ldi r24,lo8(35)
	ldi r25,0
	movw r30,r24
	ld r24,Z
	std Y+1,r24
//==> 	PORTC = n;
	ldi r24,lo8(40)
	ldi r25,0
	ldd r18,Y+1
	movw r30,r24
	st Z,r18
/* epilogue start */
//==> }
	pop __tmp_reg__
	pop r29
	pop r28
	ret

In the prologue this push's __zero_reg__ (that is R1 which always contains 0) onto the stack to create "n". That is read in from the PINB location and stored at Y+1 (that is "n"). The next bit reads from Y+1 and writes it to the PORTC location.

Now see what happens when the code is built with -O1 or above:

foo:
//==> void foo(void) {
/* prologue: function */
/* frame size = 0 */
/* stack size = 0 */
.L__stack_usage = 0
//==> 	n = PINB;
	in r24,0x3
//==> 	PORTC = n;
	out 0x8,r24
	ret

In effect "n" is never really created. It's just a synonym for "register 24" so the code reads from PINB to n using the most efficient opcode possible and then writes that immediately out to PORTC again using the efficient OUT opcode. No stack manipulation is required as "n" does not need to be created on the stack and the function is free to corrupt R24 anyway so it does not need to be PUSH/POP'd either.

It's true that if I could make up an example that had so many local variables that they couldn't all be kept in registers (with optimisation enabled) then the compiler would have no choice but to create some space on the stack too but even in functions that define a lot of variables at the top it could be the case, for example, that you define two for() loop variables "i" and "j" but you only use "i" near the top of the function and "j" towards the end. In this case the code would likely just re-use the single register (often R24) for the two different things and, again, there'd be no need to create i/j on the stack.

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hmmm...
I did read the link to the manual. But it would seem I cannot quite grasp a lot of concepts.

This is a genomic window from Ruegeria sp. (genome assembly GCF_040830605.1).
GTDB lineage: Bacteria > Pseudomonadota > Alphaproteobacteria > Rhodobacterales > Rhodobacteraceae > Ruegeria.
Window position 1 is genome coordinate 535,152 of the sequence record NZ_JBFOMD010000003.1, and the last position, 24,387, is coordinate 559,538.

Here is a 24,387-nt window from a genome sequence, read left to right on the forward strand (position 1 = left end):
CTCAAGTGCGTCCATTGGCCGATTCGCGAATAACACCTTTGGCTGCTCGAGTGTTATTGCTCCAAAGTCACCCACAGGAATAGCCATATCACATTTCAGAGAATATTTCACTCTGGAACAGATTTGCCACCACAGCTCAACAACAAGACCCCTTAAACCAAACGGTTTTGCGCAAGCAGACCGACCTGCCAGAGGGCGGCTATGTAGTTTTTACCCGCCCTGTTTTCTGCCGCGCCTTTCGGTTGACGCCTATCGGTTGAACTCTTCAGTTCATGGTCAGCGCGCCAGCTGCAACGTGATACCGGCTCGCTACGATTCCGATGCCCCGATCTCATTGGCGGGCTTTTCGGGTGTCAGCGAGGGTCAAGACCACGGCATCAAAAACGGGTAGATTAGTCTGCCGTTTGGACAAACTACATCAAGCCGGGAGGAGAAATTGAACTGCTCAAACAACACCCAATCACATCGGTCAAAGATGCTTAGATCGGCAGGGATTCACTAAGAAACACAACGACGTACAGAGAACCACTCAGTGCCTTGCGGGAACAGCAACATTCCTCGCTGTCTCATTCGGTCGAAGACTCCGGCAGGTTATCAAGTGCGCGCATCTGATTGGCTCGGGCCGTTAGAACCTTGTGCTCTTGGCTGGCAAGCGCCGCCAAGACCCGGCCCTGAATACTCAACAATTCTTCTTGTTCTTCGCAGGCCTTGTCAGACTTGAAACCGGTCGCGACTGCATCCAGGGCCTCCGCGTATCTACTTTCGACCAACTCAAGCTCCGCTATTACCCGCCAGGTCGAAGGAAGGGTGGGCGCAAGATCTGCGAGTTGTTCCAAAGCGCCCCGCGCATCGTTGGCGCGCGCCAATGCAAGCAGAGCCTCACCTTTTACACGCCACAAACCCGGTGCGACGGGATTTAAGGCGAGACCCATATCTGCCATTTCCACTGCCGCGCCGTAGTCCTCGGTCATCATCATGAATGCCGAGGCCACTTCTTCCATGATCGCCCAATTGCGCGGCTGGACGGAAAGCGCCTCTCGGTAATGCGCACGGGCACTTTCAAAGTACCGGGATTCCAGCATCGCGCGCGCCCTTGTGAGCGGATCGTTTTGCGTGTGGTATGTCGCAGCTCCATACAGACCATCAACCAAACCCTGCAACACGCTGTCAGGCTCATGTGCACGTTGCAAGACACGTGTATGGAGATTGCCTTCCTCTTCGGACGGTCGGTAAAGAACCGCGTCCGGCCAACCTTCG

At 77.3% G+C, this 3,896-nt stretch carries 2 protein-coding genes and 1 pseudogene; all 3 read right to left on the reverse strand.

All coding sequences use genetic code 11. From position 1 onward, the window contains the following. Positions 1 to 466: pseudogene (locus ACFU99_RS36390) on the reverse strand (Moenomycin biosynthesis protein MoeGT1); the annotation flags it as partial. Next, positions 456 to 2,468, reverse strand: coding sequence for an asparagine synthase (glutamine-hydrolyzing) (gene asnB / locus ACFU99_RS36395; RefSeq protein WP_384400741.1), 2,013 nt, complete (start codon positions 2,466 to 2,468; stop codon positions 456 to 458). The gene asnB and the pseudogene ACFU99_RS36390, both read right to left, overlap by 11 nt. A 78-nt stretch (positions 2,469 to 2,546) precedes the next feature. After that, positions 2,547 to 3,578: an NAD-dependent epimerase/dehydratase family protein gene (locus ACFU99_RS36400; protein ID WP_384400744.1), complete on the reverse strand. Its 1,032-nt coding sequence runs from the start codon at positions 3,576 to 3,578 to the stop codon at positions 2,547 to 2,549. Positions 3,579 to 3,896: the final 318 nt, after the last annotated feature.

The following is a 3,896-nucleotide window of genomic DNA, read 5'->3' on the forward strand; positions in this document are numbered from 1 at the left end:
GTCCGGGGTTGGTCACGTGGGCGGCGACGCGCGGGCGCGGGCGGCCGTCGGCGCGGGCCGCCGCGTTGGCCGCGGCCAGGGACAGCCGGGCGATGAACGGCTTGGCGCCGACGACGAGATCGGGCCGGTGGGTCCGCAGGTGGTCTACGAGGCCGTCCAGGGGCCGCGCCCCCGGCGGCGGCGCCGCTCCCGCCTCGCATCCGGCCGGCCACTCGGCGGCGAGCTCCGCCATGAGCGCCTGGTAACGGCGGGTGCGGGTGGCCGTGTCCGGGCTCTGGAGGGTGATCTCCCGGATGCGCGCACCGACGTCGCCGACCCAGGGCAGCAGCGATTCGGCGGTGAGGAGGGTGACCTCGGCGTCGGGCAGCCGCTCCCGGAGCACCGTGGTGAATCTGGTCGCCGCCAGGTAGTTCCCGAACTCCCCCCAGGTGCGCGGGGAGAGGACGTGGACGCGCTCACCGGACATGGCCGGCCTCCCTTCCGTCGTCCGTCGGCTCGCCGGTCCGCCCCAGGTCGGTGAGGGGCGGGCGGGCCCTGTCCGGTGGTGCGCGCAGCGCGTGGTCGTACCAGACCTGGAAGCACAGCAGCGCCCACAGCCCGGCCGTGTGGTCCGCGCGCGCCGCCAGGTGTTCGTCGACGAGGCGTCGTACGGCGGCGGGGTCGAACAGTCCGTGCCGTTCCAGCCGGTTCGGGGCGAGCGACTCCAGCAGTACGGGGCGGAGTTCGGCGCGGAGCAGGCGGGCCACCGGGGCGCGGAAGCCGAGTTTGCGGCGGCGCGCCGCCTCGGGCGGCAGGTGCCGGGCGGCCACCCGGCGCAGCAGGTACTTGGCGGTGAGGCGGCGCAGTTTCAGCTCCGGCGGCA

For example, you talk about variables having fixed size and being known at "link time" and then I have read other classifications of "time" e.g.compile time and run time.

Perhaps this has got to do with the compile process? For all I know, I just push F7 on AS6 and my C file is converted to hex or elf, which I could burn to my AVR.

Is there some resource you could point me that would describe these? Hopefully centered on the AVR.

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When you press F7 there are a number of processes that take place. for the 'compilation' there is three main ones:

preprocess
compile
link

Then there maybe another process to create the hex file

As for the different 'times' spoken of, a global or local static is 'known' at compile time and space allocated for it. At this point the space is just allocated but no address assigned to it. similarly for functions and other things. The linker 'knits' everything together and resolves the addresses. This is especially necessary when you have multiple files and for the C libraries and run time code.

Local vars, on the other hand are created at run time - when the code is actually running on your cpu - space is allocated on the stack by the code.